I guess I don’t see JS later statements as being incompatible or inconsistent with the BoM’s teachings on Deity. On the other hand, there is that whole line-upon-line principle. McDermott’s paradigm seems to assume that all doctrine and all scripture must be consistent (a paradigm which LDS do not share) but I see that as highly problematic both between the OT and NT, as well as between the NT and modern flavors of Christianity. In other words, if it’s a problem for us, it’s also a problem for anyone who takes the Bible seriously. (Peter Enns has recently taken up this problem in the OT from a scholarly Evangelical perspective.FPR post)
I’m glad they published the Porter piece as well.
Porter’s citation for the broken heart scripture should be 2 Ne 2:7, not 2 Ne 6-7.
“Mormons regard good works as a manifestation of faith in Christ, not as a way of earning salvation. ”
If I said this in my gospel doctrine class, most class members would disagree and would cite 2 Ne 25:23 to support their argument.
I agree. Historically that has been an evangelical position.
It hinges on your definition of “earn” I suppose.
2 Ne 25:23 is usually cited incorrectly, both in terms of doctrine and in grammar. Here is the original phrase in question:
“For we know that it is by grace that we are saved, after all we can do.”
Here’s the problem: the subordinate, dependent clause cannot stand on its own. The ordinate, independent clause carries the weight of the phrase. If you re-order the two clauses (and read the verse in the context that it was written — a novel idea, I know) we reveal what is truly meant by the sentence:
“For we know that after all we can do, it is by grace that we are saved.”
Not only does this reveal the true emphasis of this verse, but it also lines up perfectly with Lehi’s teaching in 2 Ne 2:3-9, and with Jacob’s teaching in 2 Ne 10:24. Both are very clear and explicit that there is nothing we can do to save ourselves (contrasting the law, which condemns) but rather it is the merits and mercy and grace of the Holy Messiah that saves us.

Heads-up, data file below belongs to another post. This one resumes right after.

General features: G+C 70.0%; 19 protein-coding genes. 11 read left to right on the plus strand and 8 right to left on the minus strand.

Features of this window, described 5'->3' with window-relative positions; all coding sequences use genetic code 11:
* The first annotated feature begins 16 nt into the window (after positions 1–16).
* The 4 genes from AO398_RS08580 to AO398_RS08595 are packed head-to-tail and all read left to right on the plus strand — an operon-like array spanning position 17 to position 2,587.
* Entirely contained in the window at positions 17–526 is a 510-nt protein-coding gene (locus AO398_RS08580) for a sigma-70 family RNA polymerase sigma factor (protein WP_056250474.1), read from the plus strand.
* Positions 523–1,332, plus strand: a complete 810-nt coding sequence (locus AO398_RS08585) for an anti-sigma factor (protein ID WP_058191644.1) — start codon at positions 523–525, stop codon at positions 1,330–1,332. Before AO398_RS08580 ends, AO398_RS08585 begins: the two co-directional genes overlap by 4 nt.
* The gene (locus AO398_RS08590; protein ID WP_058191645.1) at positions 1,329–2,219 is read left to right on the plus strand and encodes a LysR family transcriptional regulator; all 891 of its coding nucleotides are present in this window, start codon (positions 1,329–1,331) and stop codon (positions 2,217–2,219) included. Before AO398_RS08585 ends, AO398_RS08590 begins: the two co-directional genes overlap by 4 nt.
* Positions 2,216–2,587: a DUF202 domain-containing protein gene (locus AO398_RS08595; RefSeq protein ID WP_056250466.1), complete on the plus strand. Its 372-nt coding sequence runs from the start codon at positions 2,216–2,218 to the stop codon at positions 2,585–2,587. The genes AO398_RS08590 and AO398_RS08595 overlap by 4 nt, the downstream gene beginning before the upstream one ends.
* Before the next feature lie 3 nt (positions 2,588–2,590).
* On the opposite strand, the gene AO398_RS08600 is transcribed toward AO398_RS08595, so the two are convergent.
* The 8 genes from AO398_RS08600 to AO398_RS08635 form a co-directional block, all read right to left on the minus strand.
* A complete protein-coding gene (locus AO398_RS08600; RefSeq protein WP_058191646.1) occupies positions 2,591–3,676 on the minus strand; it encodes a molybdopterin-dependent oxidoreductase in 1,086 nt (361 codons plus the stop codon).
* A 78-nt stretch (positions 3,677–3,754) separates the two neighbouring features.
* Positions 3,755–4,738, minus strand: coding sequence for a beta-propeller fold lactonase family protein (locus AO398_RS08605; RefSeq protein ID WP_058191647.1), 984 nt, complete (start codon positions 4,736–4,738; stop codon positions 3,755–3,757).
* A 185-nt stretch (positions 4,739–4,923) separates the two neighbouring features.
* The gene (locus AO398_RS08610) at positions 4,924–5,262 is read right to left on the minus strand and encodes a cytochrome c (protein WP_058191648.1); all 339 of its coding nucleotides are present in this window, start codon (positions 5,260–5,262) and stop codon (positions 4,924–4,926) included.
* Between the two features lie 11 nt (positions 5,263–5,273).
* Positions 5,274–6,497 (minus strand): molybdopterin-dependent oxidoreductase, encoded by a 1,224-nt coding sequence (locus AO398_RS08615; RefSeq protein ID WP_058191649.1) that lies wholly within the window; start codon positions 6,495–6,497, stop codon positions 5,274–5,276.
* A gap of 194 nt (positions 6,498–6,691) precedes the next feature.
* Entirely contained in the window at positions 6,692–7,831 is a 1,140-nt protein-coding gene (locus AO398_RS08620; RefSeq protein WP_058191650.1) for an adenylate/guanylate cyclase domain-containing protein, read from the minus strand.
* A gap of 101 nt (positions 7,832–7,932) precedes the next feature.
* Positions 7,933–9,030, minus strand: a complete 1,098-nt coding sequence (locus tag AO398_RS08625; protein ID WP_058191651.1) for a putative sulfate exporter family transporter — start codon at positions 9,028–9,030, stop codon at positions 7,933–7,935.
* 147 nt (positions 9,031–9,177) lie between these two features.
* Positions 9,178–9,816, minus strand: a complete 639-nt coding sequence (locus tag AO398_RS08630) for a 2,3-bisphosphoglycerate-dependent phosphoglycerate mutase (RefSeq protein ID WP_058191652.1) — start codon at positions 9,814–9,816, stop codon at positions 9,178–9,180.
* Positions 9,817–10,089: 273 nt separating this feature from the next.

In other words, our merits have no power to save us or anyone else. Remember, “it is only in and through the grace of God that ye are saved.”
So why do we do good works at all then? And why have we focused so much on our works, and that we should “work out your own salvation”? The answers await in another post, with a fun mental diagram to add to the standardized Flow-Chart of Life (uh, I mean Plan of Salvation diagram).
(1) #7 Jonovitch – I think 2 Ne. 25:23 should be read more often in conjunction with Alma 24:11 (in relevant part “…for it was all we could do to repent sufficiently before God that he would take away our stain.”)
(2) McDermott also states “Mormons do not believe Jesus was always God but that he was fully divine in the incarnation and continues to be God the Son today.” I don’t think there is any scriptural or doctrinal basis for this statement other than an extrapolation off of, say, the King Follet discourse, Lorenzo Snow’s couplet, or a sermon or two from the Journal of Discourses. I think there is WAY too much that is not known to be making any sort of assertive claims about what is doctrine here; but even if you want to constitute those sources as doctrine, I don’t think they necessarily shed light on this question.